Consumer confidence in South Africa rose slightly in October

Nairobi, Kenya - Africa's first monthly consumer confidence index (KIC Score) dropped 2 percent in October to +6. At this level, it means that the number of consumers who are optimistic is slightly superior that those who are pessimistic (a score of zero implies equal numbers in both camps). With a maximum of 100 and a minimum of -100, the current KIC level indicates that economic confidence continues to be barely positive in the urban centers polled.

Consumers were a little more concerned with the current economic conditions with the sub-metric dropping 2 percent at -17. These concerns with current economic conditions seem to dampen consumer optimism about future economic prospects as shown by the sub-index metric also dropping 3 percent to reach +15 in October.

The October readings of the KIC score range from -9 in South Africa to +35 in Ghana. Consumer confidence in Kenya reached a new historically low at -8 just before the repeat election.

Consumer confidence in South Africa improved +9 percent but remain negative at -9. Ongoing scandals and economic challenges continue to dampen consumer confidence.

The confidence score was computed before the election repeat and captures confidence level just a day before the repeat election.

A summary of the KIC Score from the other countries: Cameroon (+7 down 2 percent MoM ), Ivory Coast (0 down 10 percent MoM), Ghana (+35), Nigeria (+23), South Africa (-9) and Tanzania (-9).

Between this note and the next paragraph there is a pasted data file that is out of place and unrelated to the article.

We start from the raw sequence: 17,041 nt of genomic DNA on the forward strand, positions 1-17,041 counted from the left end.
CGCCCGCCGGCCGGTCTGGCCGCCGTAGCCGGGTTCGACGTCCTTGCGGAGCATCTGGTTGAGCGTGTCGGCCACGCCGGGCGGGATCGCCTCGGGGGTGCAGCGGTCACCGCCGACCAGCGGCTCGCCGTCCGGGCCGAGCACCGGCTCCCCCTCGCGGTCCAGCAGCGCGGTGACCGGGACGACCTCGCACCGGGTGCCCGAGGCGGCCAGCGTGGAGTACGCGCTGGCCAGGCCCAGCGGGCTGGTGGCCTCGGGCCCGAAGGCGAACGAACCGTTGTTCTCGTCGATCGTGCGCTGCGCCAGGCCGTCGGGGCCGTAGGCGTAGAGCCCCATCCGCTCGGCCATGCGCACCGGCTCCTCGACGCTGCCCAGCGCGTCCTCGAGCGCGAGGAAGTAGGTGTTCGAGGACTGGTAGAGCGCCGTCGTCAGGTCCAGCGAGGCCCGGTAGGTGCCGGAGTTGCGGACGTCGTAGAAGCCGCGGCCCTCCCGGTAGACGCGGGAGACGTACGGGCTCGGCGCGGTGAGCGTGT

KASI KIC Score’s 3424 sample survey of individuals in 7 urban centers in Africa was carried out between Oct 21 - Nov 2, 2017.


About KASI KIC Score

The KASI Insight Consumer Confidence Score (KIC SCORE) is a composite index compiled from a seven-questions survey that runs monthly via our consumer polls in the countries covered. The data output is based on fresh, randomly selected representative sample of city dwellers aged 18-64.

Released the first week of every month, the KASI Insight Consumer Confidence Index (KIC Score) provides a focused view on consumer perceptions in seven African urban centers (Ghana, Nigeria, Kenya, South Africa, Cameroon, Ivory Coast, Tanzania) where most spending in the continent is concentrated. The survey provides a simple measure of consumers’ optimism about their economic prospects in the near term and attitude towards making major purchasing decisions.

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